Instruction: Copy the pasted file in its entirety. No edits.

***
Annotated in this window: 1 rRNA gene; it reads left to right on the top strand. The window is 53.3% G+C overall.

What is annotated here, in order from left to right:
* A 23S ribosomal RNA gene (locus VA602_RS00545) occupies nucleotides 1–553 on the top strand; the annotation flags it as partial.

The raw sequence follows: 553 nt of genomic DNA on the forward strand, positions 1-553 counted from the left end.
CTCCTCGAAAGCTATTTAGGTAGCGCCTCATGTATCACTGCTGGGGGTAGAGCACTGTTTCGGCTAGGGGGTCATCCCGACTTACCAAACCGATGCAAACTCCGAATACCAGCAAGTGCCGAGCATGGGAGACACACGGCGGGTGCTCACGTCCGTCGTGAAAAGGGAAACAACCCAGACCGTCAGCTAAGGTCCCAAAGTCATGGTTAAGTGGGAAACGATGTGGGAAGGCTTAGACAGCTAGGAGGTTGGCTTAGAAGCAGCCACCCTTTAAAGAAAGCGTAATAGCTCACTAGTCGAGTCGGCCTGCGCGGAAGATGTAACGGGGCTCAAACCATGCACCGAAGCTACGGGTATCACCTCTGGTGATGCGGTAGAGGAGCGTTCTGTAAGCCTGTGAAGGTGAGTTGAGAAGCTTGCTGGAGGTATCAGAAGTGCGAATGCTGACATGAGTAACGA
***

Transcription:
Annotated in this window: 1 rRNA gene; it reads left to right on the top strand. The window is 53.3% G+C overall.

What is annotated here, in order from left to right:
* A 23S ribosomal RNA gene (locus VA602_RS00545) occupies nucleotides 1–553 on the top strand; the annotation flags it as partial.

The raw sequence follows: 553 nt of genomic DNA on the forward strand, positions 1-553 counted from the left end.
CTCCTCGAAAGCTATTTAGGTAGCGCCTCATGTATCACTGCTGGGGGTAGAGCACTGTTTCGGCTAGGGGGTCATCCCGACTTACCAAACCGATGCAAACTCCGAATACCAGCAAGTGCCGAGCATGGGAGACACACGGCGGGTGCTCACGTCCGTCGTGAAAAGGGAAACAACCCAGACCGTCAGCTAAGGTCCCAAAGTCATGGTTAAGTGGGAAACGATGTGGGAAGGCTTAGACAGCTAGGAGGTTGGCTTAGAAGCAGCCACCCTTTAAAGAAAGCGTAATAGCTCACTAGTCGAGTCGGCCTGCGCGGAAGATGTAACGGGGCTCAAACCATGCACCGAAGCTACGGGTATCACCTCTGGTGATGCGGTAGAGGAGCGTTCTGTAAGCCTGTGAAGGTGAGTTGAGAAGCTTGCTGGAGGTATCAGAAGTGCGAATGCTGACATGAGTAACGA